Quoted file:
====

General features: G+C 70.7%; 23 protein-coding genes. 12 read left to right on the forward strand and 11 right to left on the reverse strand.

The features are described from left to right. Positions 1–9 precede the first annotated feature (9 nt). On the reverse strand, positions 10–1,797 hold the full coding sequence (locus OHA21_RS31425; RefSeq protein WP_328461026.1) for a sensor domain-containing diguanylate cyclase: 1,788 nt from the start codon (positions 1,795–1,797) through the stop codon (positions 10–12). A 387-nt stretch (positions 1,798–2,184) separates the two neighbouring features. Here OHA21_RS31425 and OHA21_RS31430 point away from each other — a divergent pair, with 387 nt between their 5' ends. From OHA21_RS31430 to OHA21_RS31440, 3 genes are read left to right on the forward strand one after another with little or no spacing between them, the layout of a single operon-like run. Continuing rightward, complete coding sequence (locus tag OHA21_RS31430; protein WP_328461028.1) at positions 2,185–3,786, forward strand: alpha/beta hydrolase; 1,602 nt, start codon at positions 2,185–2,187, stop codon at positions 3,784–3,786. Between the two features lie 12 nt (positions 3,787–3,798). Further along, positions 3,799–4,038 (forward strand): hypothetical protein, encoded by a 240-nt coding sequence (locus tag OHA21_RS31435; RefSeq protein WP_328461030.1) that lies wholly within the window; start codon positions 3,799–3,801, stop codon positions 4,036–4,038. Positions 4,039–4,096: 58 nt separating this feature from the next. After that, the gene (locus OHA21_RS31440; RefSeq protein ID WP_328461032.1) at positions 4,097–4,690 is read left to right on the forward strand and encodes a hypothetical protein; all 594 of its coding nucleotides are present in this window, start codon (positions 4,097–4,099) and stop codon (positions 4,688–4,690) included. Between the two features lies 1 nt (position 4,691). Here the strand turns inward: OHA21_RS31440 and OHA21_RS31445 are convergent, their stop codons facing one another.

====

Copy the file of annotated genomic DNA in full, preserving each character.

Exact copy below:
General features: G+C 70.7%; 23 protein-coding genes. 12 read left to right on the forward strand and 11 right to left on the reverse strand.

The features are described from left to right. Positions 1–9 precede the first annotated feature (9 nt). On the reverse strand, positions 10–1,797 hold the full coding sequence (locus OHA21_RS31425; RefSeq protein WP_328461026.1) for a sensor domain-containing diguanylate cyclase: 1,788 nt from the start codon (positions 1,795–1,797) through the stop codon (positions 10–12). A 387-nt stretch (positions 1,798–2,184) separates the two neighbouring features. Here OHA21_RS31425 and OHA21_RS31430 point away from each other — a divergent pair, with 387 nt between their 5' ends. From OHA21_RS31430 to OHA21_RS31440, 3 genes are read left to right on the forward strand one after another with little or no spacing between them, the layout of a single operon-like run. Continuing rightward, complete coding sequence (locus tag OHA21_RS31430; protein WP_328461028.1) at positions 2,185–3,786, forward strand: alpha/beta hydrolase; 1,602 nt, start codon at positions 2,185–2,187, stop codon at positions 3,784–3,786. Between the two features lie 12 nt (positions 3,787–3,798). Further along, positions 3,799–4,038 (forward strand): hypothetical protein, encoded by a 240-nt coding sequence (locus tag OHA21_RS31435; RefSeq protein WP_328461030.1) that lies wholly within the window; start codon positions 3,799–3,801, stop codon positions 4,036–4,038. Positions 4,039–4,096: 58 nt separating this feature from the next. After that, the gene (locus OHA21_RS31440; RefSeq protein ID WP_328461032.1) at positions 4,097–4,690 is read left to right on the forward strand and encodes a hypothetical protein; all 594 of its coding nucleotides are present in this window, start codon (positions 4,097–4,099) and stop codon (positions 4,688–4,690) included. Between the two features lies 1 nt (position 4,691). Here the strand turns inward: OHA21_RS31440 and OHA21_RS31445 are convergent, their stop codons facing one another.